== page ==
Kevin Spacey's former theatre the Old Vic has revealed that 20 individuals have made allegations of "inappropriate behaviour" against him.
The theatre, which has faced criticism over its handling of the complaints process, apologised on Thursday for "not creating an environment or culture where people felt able to speak freely".
In a statement, the Old Vic said an investigation led by law firm Lewes Silkin found the allegations ranged from 1995 to 2013 (Spacey was director from 2004 to 2015), but said the theatre was unable to "verify" any of them. Spacey has not commented on the allegations.
The theatre said no "legal claims, formal grievances, formal disputes, settlement agreements or payments" were made or paid out during Spacey's tenure. The statement said trustees were unaware of the allegations.
It also said that in "all but one" of the 20 allegations individuals did "not come forward at the time" to report incidents, or asked for no further action to be taken.
This admission that there was one exception in which someone did come forward before the scandal erupted publicly raises questions about what was known at the theatre.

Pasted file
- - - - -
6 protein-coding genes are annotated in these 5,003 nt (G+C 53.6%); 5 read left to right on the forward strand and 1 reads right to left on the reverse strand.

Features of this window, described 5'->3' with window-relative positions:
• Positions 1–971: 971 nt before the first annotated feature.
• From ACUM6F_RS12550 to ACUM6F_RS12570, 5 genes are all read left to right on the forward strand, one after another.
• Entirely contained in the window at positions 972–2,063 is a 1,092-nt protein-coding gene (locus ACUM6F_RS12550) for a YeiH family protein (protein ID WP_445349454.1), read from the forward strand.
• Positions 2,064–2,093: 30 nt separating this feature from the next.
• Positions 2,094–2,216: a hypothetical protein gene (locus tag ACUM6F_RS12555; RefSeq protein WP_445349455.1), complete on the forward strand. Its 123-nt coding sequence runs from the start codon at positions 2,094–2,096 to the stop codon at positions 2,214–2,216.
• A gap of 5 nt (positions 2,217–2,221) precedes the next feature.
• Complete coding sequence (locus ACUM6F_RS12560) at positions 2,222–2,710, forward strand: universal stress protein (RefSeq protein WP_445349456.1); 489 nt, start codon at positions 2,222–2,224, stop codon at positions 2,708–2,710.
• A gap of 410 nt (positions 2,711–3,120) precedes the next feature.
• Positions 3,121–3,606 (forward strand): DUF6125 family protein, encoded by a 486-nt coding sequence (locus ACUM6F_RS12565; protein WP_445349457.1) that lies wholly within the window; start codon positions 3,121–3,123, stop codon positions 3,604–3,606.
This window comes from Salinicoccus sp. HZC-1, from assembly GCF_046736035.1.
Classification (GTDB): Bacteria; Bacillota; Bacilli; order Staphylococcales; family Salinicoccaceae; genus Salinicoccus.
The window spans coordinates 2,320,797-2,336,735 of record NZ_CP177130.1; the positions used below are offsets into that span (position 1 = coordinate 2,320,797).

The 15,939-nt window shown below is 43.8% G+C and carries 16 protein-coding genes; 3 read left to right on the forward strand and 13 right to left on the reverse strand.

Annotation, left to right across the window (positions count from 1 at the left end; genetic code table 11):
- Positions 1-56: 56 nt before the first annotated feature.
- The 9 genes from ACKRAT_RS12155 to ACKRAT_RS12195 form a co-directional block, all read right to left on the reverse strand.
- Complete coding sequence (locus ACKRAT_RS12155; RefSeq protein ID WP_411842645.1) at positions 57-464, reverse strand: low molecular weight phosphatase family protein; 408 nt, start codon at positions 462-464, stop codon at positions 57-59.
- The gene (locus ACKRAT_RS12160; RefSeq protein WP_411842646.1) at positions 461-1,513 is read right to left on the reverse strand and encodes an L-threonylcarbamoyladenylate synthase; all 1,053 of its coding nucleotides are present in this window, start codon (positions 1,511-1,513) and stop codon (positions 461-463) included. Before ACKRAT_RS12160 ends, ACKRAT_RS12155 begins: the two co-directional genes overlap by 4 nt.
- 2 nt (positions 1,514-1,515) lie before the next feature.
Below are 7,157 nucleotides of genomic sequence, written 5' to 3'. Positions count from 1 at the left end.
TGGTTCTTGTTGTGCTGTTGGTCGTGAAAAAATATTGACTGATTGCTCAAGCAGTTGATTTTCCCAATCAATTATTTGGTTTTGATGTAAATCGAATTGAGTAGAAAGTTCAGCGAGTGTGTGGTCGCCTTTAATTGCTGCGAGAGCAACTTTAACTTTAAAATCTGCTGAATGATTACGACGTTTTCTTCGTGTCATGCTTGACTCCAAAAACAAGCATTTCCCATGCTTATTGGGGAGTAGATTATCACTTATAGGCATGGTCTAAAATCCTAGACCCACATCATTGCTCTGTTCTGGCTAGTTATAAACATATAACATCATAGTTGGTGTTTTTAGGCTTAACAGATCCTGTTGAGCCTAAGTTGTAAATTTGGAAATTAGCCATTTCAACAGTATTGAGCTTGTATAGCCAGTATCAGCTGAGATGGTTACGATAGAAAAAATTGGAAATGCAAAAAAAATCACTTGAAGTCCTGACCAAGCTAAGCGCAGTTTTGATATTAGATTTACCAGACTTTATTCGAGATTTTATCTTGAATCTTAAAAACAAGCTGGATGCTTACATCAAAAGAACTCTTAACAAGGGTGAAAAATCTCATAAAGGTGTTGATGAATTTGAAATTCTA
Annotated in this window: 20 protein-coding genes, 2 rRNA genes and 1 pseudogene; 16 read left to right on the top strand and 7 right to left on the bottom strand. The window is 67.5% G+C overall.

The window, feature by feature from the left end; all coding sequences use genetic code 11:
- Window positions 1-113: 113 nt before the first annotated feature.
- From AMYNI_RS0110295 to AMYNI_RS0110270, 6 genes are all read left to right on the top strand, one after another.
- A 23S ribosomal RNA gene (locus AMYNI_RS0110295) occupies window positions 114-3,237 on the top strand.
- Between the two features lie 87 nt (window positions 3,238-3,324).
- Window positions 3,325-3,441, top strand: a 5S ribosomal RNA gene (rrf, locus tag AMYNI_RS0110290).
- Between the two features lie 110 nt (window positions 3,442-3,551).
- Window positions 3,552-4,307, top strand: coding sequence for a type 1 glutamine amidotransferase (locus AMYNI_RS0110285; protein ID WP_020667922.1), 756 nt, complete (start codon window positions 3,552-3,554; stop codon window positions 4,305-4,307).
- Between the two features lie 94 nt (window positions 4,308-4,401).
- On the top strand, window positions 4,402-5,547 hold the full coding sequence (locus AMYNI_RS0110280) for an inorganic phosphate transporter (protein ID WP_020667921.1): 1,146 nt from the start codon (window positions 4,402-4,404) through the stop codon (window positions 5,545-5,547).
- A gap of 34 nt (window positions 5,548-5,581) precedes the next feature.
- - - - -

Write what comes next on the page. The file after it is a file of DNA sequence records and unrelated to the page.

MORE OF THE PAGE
Artistic director Matthew Warchus said: "These allegations have been a shock and a disturbing surprise to many of us. It is incorrect, unfair and irresponsible to say that everybody knew."
In the aftermath of allegations being made against its former artistic director last month, the Old Vic launched a "confidential" tips line – an email address for those with complaints about Spacey to contact the theatre.
One young actor told BuzzFeed News he was horrified at the way his complaint was handled, because rather than one of the "external advisors" responding as promised, the executive director Kate Varah replied instead.
But, despite today's apology, the theatre said it had "the appropriate escalation processes in place".
Members of staff at the Old Vic who "observed this behaviour" were "unclear about how to respond", the statement said, adding that some did not consider the allegations to be "serious". Others were not confident the theatre would take such allegations seriously.
A summary of the investigation said that during Spacey's tenure, "The Old Vic was in a unique position of having a Hollywood star at the helm around whom existed a cult of personality.
"The investigation found that his stardom and status at The Old Vic may have prevented people, and in particular junior staff or young actors, from feeling that they could speak up or raise a hand for help."
The investigation concluded it would have been "easier" to tackle inappropriate behaviour if there had been a confidential complaints mechanism.
Moving forward, the Old Vic said it would appoint "guardians" to ensure "best practice" and to create a "set of cultural expectations" for those involved in the theatre.
Nick Clarry, chairman of the Old Vic, apologised in a statement to "all those people who felt unable to speak up at the time".